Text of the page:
[hereinafter THE UNINSURED: A PRIMER]; THE KAISER FAMILY FOUND. AND THE HEALTH RES. AND
EDUC. TRUST, EMPLOYER HEALTH BENEFITS 2007 ANNUAL SURVEY 1 (2007), available at
http://www.kff.org/insurance/7672/upload/76723.pdf [hereinafter EMPLOYER
HEALTH BENEFITS 2007].
157 See THE UNINSURED: A PRIMER, supra note 156, at 2.
158 See id. See generally EMPLOYER HEALTH BENEFITS 2007, supra note 156.
159 See U.S. Department of Health & Human Services, Centers for Medicare &
Medicaid Services, http://www.cms.hhs.gov/medicareGenInfo (last visited Apr. 23,
160 See State Children’s Health Insurance Programs (SCHIPs), 42 C.F.R. § 457.310
161 Carmalt et al., supra note 60, at 9.
the public safety net.162
The dominance of the private sector in the United States
violates the right to health for two reasons: (1) because insurance
companies consistently deny coverage to unhealthy or poor
individuals, which results in problems of availability and accessibility, and
(2) because companies consistently deny benefits to insured
individuals, which results in problems of accessibility and quality. In both
cases, the violations arise not because of reliance on private
companies per se, but rather because of the failure to ensure that the
organizations providing access to health care have the ultimate goal of
promoting health for the population as a whole.
Denial of coverage to the poor and unhealthy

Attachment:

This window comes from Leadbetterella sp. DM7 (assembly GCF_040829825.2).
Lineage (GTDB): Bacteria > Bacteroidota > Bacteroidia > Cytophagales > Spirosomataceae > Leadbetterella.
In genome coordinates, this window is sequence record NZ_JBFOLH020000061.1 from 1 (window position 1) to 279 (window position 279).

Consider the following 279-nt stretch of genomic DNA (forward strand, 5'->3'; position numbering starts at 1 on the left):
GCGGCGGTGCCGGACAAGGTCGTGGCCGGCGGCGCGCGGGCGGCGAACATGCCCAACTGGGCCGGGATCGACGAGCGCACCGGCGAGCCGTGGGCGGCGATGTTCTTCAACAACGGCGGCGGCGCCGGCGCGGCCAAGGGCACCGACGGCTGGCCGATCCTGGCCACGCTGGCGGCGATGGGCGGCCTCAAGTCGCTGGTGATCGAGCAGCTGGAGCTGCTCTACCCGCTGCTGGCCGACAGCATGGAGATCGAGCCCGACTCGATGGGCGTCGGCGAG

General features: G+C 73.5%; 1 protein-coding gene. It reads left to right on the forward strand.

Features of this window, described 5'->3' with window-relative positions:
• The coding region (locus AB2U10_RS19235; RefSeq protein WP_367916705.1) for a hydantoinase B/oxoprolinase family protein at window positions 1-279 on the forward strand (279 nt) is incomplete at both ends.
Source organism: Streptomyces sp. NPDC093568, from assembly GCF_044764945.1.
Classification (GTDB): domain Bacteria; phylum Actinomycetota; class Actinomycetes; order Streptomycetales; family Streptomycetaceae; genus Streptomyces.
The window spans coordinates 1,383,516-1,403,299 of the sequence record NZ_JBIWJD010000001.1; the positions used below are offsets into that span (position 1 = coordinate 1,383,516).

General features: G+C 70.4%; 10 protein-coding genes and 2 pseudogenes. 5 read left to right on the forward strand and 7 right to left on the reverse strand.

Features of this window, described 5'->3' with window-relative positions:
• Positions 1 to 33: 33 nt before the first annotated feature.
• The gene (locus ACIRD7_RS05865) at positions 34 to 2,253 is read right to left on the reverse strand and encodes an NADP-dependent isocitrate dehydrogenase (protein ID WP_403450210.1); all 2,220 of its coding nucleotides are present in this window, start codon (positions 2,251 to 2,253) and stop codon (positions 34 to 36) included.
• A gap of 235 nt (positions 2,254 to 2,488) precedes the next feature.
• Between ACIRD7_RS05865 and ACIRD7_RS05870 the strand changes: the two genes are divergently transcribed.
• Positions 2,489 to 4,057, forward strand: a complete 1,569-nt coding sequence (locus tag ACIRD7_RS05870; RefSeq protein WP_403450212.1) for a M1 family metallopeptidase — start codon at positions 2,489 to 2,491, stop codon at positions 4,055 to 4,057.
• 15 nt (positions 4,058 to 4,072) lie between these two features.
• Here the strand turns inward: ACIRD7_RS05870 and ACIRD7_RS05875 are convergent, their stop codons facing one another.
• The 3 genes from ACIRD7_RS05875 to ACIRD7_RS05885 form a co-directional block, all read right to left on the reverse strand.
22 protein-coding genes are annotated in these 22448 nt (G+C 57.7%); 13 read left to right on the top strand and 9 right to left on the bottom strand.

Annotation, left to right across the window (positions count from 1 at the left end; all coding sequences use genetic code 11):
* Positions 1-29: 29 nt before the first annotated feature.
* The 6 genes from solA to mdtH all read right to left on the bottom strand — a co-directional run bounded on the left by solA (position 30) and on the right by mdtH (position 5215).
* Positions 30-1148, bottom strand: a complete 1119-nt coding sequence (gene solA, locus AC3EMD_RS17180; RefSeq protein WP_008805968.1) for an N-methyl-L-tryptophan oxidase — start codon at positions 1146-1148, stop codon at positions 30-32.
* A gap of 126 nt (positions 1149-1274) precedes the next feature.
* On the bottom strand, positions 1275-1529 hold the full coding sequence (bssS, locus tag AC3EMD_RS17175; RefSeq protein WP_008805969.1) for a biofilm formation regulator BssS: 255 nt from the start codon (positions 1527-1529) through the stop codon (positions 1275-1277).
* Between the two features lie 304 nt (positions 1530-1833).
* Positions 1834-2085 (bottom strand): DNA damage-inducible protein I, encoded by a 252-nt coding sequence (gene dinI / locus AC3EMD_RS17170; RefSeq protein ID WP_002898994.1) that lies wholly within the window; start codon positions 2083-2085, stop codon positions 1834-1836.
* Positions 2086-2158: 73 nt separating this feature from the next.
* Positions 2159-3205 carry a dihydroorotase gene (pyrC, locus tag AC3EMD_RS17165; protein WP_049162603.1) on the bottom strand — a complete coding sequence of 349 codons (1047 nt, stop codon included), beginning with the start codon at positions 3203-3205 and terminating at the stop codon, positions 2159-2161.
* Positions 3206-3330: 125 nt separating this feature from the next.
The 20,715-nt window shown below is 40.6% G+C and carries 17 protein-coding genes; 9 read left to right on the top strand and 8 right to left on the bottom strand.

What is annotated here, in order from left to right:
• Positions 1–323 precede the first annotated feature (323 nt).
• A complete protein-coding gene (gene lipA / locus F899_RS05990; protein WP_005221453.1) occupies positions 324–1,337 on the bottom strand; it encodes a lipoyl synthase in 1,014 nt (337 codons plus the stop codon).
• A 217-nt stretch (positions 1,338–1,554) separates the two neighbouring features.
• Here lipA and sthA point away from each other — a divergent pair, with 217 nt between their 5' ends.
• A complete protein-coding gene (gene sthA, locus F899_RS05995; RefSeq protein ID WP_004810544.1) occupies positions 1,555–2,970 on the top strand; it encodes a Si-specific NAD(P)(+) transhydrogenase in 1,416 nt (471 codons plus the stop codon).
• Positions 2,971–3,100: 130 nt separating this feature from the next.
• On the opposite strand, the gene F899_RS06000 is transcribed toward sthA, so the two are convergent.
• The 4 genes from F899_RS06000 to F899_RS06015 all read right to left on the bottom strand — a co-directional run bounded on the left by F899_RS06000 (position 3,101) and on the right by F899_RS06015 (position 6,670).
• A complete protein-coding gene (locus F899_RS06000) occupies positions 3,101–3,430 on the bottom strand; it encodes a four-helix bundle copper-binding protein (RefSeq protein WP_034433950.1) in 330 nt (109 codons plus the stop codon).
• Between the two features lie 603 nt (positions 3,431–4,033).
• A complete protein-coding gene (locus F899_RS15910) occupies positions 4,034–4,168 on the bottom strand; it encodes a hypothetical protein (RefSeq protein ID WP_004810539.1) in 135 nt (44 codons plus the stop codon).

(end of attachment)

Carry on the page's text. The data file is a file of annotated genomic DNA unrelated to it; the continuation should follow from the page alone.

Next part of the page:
Nearly seventy percent of the people without health insurance
coverage are unable to afford it or were denied coverage due to
poor health, illness, or age.163 This means that the poorest and
sickest Americans are unable to obtain private health insurance.
Although some of those without insurance are eligible for public
insurance, millions are not: in 2005, three-quarters of the 44.6
million people without insurance were ineligible for Medicaid on the
basis of income.164 Being ineligible for Medicaid does not mean
that they can afford health insurance: of the approximately 33.5
million uninsured people ineligible for Medicaid, only about 8
million had annual incomes more than 300% of the federal poverty
The incentives of the U.S. market-based healthcare system
lead to denial of coverage to the poor and to the unhealthy.166
More than any others, these two groups lack access to health care
due almost entirely to an unregulated market-based system.
Peo162 See JOHN HOLAHAN ET AL., KAISER COMM’N ON MEDICAID AND THE UNINSURED,
CHARACTERISTICS OF THE UNINSURED: WHO IS ELIGIBLE FOR PUBLIC COVERAGE AND WHO
NEEDS HELP AFFORDING COVERAGE? 1 (2007), available at http://www.kff.org/unin
163 Among those who say they are uninsured, 54% said they did not have insurance
because it is too expensive. An additional 15% said they did not have insurance
because they could not get coverage/were refused coverage due to poor health, illness,
or age. ABC/KFF/USA Survey, supra note 6, at chart 11.
164 HOLAHAN ET AL., supra note 162, at 1.
165 See id.
166 The very poorest Americans can obtain public insurance in the form of